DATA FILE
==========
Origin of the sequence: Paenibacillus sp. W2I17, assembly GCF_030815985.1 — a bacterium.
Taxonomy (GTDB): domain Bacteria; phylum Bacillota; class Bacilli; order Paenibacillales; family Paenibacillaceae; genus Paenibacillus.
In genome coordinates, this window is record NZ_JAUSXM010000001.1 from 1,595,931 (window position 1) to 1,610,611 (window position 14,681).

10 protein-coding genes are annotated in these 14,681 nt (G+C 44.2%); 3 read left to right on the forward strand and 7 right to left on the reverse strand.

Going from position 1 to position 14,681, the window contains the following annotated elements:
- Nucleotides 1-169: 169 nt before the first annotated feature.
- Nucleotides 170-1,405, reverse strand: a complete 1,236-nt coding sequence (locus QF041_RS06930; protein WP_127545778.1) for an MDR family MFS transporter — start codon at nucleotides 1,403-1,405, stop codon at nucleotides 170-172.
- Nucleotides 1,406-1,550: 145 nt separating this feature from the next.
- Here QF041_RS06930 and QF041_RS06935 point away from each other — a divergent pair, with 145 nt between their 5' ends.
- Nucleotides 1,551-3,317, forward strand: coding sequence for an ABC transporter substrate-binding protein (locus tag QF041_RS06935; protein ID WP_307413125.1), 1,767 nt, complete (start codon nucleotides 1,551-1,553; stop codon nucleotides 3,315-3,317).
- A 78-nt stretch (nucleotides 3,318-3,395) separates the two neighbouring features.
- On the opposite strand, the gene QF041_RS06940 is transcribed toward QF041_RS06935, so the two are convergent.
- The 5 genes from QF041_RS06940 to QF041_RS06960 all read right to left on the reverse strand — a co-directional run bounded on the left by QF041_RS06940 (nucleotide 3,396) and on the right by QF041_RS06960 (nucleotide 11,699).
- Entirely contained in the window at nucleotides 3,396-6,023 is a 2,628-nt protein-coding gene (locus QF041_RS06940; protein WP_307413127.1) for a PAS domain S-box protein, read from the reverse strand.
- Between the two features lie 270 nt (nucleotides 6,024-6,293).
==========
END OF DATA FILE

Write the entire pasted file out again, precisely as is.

Origin of the sequence: Paenibacillus sp. W2I17, assembly GCF_030815985.1 — a bacterium.
Taxonomy (GTDB): domain Bacteria; phylum Bacillota; class Bacilli; order Paenibacillales; family Paenibacillaceae; genus Paenibacillus.
In genome coordinates, this window is record NZ_JAUSXM010000001.1 from 1,595,931 (window position 1) to 1,610,611 (window position 14,681).

10 protein-coding genes are annotated in these 14,681 nt (G+C 44.2%); 3 read left to right on the forward strand and 7 right to left on the reverse strand.

Going from position 1 to position 14,681, the window contains the following annotated elements:
- Nucleotides 1-169: 169 nt before the first annotated feature.
- Nucleotides 170-1,405, reverse strand: a complete 1,236-nt coding sequence (locus QF041_RS06930; protein WP_127545778.1) for an MDR family MFS transporter — start codon at nucleotides 1,403-1,405, stop codon at nucleotides 170-172.
- Nucleotides 1,406-1,550: 145 nt separating this feature from the next.
- Here QF041_RS06930 and QF041_RS06935 point away from each other — a divergent pair, with 145 nt between their 5' ends.
- Nucleotides 1,551-3,317, forward strand: coding sequence for an ABC transporter substrate-binding protein (locus tag QF041_RS06935; protein ID WP_307413125.1), 1,767 nt, complete (start codon nucleotides 1,551-1,553; stop codon nucleotides 3,315-3,317).
- A 78-nt stretch (nucleotides 3,318-3,395) separates the two neighbouring features.
- On the opposite strand, the gene QF041_RS06940 is transcribed toward QF041_RS06935, so the two are convergent.
- The 5 genes from QF041_RS06940 to QF041_RS06960 all read right to left on the reverse strand — a co-directional run bounded on the left by QF041_RS06940 (nucleotide 3,396) and on the right by QF041_RS06960 (nucleotide 11,699).
- Entirely contained in the window at nucleotides 3,396-6,023 is a 2,628-nt protein-coding gene (locus QF041_RS06940; protein WP_307413127.1) for a PAS domain S-box protein, read from the reverse strand.
- Between the two features lie 270 nt (nucleotides 6,024-6,293).